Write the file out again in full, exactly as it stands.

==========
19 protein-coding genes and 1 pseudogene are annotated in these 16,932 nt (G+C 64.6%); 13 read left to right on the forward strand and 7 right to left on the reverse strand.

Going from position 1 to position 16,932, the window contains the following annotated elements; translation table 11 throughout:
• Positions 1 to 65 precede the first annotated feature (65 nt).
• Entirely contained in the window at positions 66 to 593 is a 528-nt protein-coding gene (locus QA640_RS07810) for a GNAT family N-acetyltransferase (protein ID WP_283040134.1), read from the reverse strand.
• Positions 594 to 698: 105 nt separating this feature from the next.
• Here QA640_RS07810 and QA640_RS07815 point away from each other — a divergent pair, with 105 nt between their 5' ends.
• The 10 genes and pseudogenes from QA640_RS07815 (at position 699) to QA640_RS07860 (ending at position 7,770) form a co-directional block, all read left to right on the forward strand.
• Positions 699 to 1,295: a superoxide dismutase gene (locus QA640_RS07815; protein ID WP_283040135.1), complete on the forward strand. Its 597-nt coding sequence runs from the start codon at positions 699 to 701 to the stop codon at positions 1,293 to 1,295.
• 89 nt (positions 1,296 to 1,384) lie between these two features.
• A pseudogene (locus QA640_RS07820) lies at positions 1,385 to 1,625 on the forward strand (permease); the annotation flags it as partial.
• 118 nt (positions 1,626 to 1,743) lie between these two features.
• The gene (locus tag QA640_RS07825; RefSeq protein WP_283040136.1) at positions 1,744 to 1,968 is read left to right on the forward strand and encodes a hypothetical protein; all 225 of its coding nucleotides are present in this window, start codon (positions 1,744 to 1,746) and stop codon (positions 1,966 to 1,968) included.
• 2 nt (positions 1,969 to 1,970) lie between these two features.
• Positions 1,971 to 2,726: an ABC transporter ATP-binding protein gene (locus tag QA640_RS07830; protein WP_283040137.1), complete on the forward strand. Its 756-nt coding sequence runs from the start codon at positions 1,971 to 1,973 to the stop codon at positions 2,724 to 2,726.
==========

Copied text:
19 protein-coding genes and 1 pseudogene are annotated in these 16,932 nt (G+C 64.6%); 13 read left to right on the forward strand and 7 right to left on the reverse strand.

Going from position 1 to position 16,932, the window contains the following annotated elements; translation table 11 throughout:
• Positions 1 to 65 precede the first annotated feature (65 nt).
• Entirely contained in the window at positions 66 to 593 is a 528-nt protein-coding gene (locus QA640_RS07810) for a GNAT family N-acetyltransferase (protein ID WP_283040134.1), read from the reverse strand.
• Positions 594 to 698: 105 nt separating this feature from the next.
• Here QA640_RS07810 and QA640_RS07815 point away from each other — a divergent pair, with 105 nt between their 5' ends.
• The 10 genes and pseudogenes from QA640_RS07815 (at position 699) to QA640_RS07860 (ending at position 7,770) form a co-directional block, all read left to right on the forward strand.
• Positions 699 to 1,295: a superoxide dismutase gene (locus QA640_RS07815; protein ID WP_283040135.1), complete on the forward strand. Its 597-nt coding sequence runs from the start codon at positions 699 to 701 to the stop codon at positions 1,293 to 1,295.
• 89 nt (positions 1,296 to 1,384) lie between these two features.
• A pseudogene (locus QA640_RS07820) lies at positions 1,385 to 1,625 on the forward strand (permease); the annotation flags it as partial.
• 118 nt (positions 1,626 to 1,743) lie between these two features.
• The gene (locus tag QA640_RS07825; RefSeq protein WP_283040136.1) at positions 1,744 to 1,968 is read left to right on the forward strand and encodes a hypothetical protein; all 225 of its coding nucleotides are present in this window, start codon (positions 1,744 to 1,746) and stop codon (positions 1,966 to 1,968) included.
• 2 nt (positions 1,969 to 1,970) lie between these two features.
• Positions 1,971 to 2,726: an ABC transporter ATP-binding protein gene (locus tag QA640_RS07830; protein WP_283040137.1), complete on the forward strand. Its 756-nt coding sequence runs from the start codon at positions 1,971 to 1,973 to the stop codon at positions 2,724 to 2,726.